The Schiit Mjolnir is somewhat of a “budget”-statement amplifier. Until Schiit launched the Ragnarok, Mjolnir was their top-of-the-line amplifier. Aggressively priced and impressively specified, it is intended to make most of the competition look, or rather sound, like they are bad value.
The Mjolnir it a fully balanced amplifier using a JFET-transistor input stage and a MOSFET-transistor output stage, implemented in what Schiit calls “Circlotron-style topology”, a more efficient and simplistic design. Don’t ask me what a Ciclotron is, but obviously the design is so simplistic that you even cannot use a normal ¼” TRS plug for your phones, you have to stick with a 4-pin XLR or a dual 3-pin XLR headphone connection. Adding a TRS would make things more complicated, since the two channels would have to share ground, something a fully balanced amplifier do not, and due to the simplistic design, Schiit wouldn’t add more circuits to make way for an unbalanced output. For most headphones you need to get a new cable or modify your existing one. A major trade off for some, but since th 4-pin XLR is becoming more and more accessible, many users won’t really mind.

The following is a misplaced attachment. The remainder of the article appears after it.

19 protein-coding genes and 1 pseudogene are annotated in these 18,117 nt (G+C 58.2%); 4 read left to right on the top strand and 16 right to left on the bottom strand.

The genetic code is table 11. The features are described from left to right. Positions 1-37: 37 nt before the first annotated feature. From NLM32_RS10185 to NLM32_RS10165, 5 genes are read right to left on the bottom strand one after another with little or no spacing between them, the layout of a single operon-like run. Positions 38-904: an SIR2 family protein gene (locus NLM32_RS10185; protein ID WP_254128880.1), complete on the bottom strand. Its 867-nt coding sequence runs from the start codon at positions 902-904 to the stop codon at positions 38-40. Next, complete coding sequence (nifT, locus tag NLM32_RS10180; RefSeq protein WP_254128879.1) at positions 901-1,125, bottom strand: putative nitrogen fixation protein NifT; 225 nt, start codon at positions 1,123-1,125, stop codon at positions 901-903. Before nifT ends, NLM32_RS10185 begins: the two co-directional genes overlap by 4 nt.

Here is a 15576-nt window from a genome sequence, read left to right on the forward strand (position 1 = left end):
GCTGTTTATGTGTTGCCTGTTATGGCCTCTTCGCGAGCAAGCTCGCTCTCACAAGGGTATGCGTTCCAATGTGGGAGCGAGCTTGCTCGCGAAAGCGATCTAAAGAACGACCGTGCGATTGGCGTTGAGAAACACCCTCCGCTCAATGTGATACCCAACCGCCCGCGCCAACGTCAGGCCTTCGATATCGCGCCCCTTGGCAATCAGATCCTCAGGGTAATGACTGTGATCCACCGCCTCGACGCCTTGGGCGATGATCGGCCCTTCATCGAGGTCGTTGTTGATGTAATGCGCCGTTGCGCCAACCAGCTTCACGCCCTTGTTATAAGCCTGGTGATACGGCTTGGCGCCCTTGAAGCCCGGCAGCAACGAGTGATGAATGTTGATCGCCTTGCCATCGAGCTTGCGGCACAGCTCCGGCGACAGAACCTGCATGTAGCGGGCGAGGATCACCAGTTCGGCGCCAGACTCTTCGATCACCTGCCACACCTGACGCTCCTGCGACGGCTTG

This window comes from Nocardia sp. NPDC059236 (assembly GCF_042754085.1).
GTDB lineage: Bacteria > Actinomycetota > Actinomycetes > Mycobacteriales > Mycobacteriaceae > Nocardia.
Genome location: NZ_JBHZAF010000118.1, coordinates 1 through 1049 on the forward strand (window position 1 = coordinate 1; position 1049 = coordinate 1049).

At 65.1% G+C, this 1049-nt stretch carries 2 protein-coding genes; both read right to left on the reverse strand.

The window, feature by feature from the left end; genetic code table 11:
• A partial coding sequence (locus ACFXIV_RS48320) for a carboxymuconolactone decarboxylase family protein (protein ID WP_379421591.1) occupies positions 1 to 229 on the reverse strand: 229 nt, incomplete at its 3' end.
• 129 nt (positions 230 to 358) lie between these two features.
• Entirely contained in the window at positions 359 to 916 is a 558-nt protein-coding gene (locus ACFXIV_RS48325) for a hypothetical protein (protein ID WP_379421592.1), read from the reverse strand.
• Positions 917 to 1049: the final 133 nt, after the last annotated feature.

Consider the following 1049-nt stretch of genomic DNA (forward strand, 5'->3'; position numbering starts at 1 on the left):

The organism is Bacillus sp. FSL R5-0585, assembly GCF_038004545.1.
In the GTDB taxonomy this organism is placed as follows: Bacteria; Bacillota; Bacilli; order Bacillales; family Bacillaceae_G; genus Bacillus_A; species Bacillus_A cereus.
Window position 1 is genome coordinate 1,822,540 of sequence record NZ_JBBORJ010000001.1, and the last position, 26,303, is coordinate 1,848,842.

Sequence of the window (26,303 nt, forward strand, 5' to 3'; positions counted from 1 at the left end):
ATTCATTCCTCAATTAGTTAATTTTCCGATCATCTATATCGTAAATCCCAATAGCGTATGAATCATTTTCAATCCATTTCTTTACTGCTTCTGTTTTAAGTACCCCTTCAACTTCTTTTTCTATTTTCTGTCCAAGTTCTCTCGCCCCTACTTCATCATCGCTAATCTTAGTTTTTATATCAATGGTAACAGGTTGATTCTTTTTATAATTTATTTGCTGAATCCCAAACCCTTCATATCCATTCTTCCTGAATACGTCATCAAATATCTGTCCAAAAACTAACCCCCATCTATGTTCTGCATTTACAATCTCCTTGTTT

The Mjolnir is a big headphone amplifier, with a full standard component width. But it is slim and not very deep, so it won’t take up that much shelf- or desk-space. It feels very nice and solid and all the exterior parts seems to have perfect fit and finish. The weight matches the looks, with two nice and heavy rugged transformers, it sits steady in its place. It is dead silent through all of the headphones I used, but from the case itself, there is an audible hum from the transformers. If you are a low level listener sitting closer than two feet in a totally silent room with very open headphones, the hum might bother you. I had the amp 2,5 feet away and it never bothered me.
After a couple of months with the Mjolnir, and comparing it to several other amps using various headphones I felt I got a grip of the Mjolnir’s main sonic traits. First, it feels like a very neutral amplifier. I don’t really like the term “neutral”, as it obviously lacks subjectivity, but with this amp I feel it is the best word to use. It delivers punch when it shall, it is very detailed, yet slightly smooth sounding. Along with the term “neutral” I also think of the Mjolnir as kind of “flat” sounding. Flat, as in a flat frequency response, which is a good thing, but also “flat” in a less flattering way. The Mjlonir has, in my opinion, a weakness when it comes to soundstage depth. It paints a very wide and open sonic picture, but when it comes to creating the illusion of placing instruments further and further away, it often falls a bit short compared to the more expensive amps I compared it with.